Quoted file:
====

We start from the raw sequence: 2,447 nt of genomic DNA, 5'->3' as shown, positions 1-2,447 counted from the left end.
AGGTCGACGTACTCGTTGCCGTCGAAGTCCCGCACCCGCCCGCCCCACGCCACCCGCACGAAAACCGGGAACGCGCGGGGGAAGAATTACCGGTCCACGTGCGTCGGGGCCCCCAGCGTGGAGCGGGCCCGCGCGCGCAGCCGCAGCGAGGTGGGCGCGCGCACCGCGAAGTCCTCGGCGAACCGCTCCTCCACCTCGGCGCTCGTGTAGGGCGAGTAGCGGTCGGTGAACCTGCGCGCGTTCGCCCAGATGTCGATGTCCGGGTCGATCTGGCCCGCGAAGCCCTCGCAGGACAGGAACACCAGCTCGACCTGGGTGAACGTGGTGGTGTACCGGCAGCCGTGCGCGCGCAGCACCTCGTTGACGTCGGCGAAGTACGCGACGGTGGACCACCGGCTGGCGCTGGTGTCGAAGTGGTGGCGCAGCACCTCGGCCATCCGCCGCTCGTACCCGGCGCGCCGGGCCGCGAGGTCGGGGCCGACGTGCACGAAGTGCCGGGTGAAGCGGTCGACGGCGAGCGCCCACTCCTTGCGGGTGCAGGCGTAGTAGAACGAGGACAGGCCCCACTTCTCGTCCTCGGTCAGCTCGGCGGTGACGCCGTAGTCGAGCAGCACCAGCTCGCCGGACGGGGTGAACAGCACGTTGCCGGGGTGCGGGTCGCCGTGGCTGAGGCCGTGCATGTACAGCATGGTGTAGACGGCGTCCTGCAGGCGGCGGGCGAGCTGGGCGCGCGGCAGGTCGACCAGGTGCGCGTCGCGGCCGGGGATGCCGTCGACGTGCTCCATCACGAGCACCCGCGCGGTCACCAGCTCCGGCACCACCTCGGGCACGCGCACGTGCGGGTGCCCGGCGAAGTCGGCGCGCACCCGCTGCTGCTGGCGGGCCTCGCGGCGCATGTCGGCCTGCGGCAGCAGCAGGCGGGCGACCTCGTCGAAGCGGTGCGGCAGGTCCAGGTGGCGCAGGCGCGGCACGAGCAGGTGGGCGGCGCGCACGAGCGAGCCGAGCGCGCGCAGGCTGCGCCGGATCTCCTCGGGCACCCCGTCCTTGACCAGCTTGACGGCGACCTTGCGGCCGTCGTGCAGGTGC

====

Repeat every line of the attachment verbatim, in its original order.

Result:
We start from the raw sequence: 2,447 nt of genomic DNA, 5'->3' as shown, positions 1-2,447 counted from the left end.
AGGTCGACGTACTCGTTGCCGTCGAAGTCCCGCACCCGCCCGCCCCACGCCACCCGCACGAAAACCGGGAACGCGCGGGGGAAGAATTACCGGTCCACGTGCGTCGGGGCCCCCAGCGTGGAGCGGGCCCGCGCGCGCAGCCGCAGCGAGGTGGGCGCGCGCACCGCGAAGTCCTCGGCGAACCGCTCCTCCACCTCGGCGCTCGTGTAGGGCGAGTAGCGGTCGGTGAACCTGCGCGCGTTCGCCCAGATGTCGATGTCCGGGTCGATCTGGCCCGCGAAGCCCTCGCAGGACAGGAACACCAGCTCGACCTGGGTGAACGTGGTGGTGTACCGGCAGCCGTGCGCGCGCAGCACCTCGTTGACGTCGGCGAAGTACGCGACGGTGGACCACCGGCTGGCGCTGGTGTCGAAGTGGTGGCGCAGCACCTCGGCCATCCGCCGCTCGTACCCGGCGCGCCGGGCCGCGAGGTCGGGGCCGACGTGCACGAAGTGCCGGGTGAAGCGGTCGACGGCGAGCGCCCACTCCTTGCGGGTGCAGGCGTAGTAGAACGAGGACAGGCCCCACTTCTCGTCCTCGGTCAGCTCGGCGGTGACGCCGTAGTCGAGCAGCACCAGCTCGCCGGACGGGGTGAACAGCACGTTGCCGGGGTGCGGGTCGCCGTGGCTGAGGCCGTGCATGTACAGCATGGTGTAGACGGCGTCCTGCAGGCGGCGGGCGAGCTGGGCGCGCGGCAGGTCGACCAGGTGCGCGTCGCGGCCGGGGATGCCGTCGACGTGCTCCATCACGAGCACCCGCGCGGTCACCAGCTCCGGCACCACCTCGGGCACGCGCACGTGCGGGTGCCCGGCGAAGTCGGCGCGCACCCGCTGCTGCTGGCGGGCCTCGCGGCGCATGTCGGCCTGCGGCAGCAGCAGGCGGGCGACCTCGTCGAAGCGGTGCGGCAGGTCCAGGTGGCGCAGGCGCGGCACGAGCAGGTGGGCGGCGCGCACGAGCGAGCCGAGCGCGCGCAGGCTGCGCCGGATCTCCTCGGGCACCCCGTCCTTGACCAGCTTGACGGCGACCTTGCGGCCGTCGTGCAGGTGC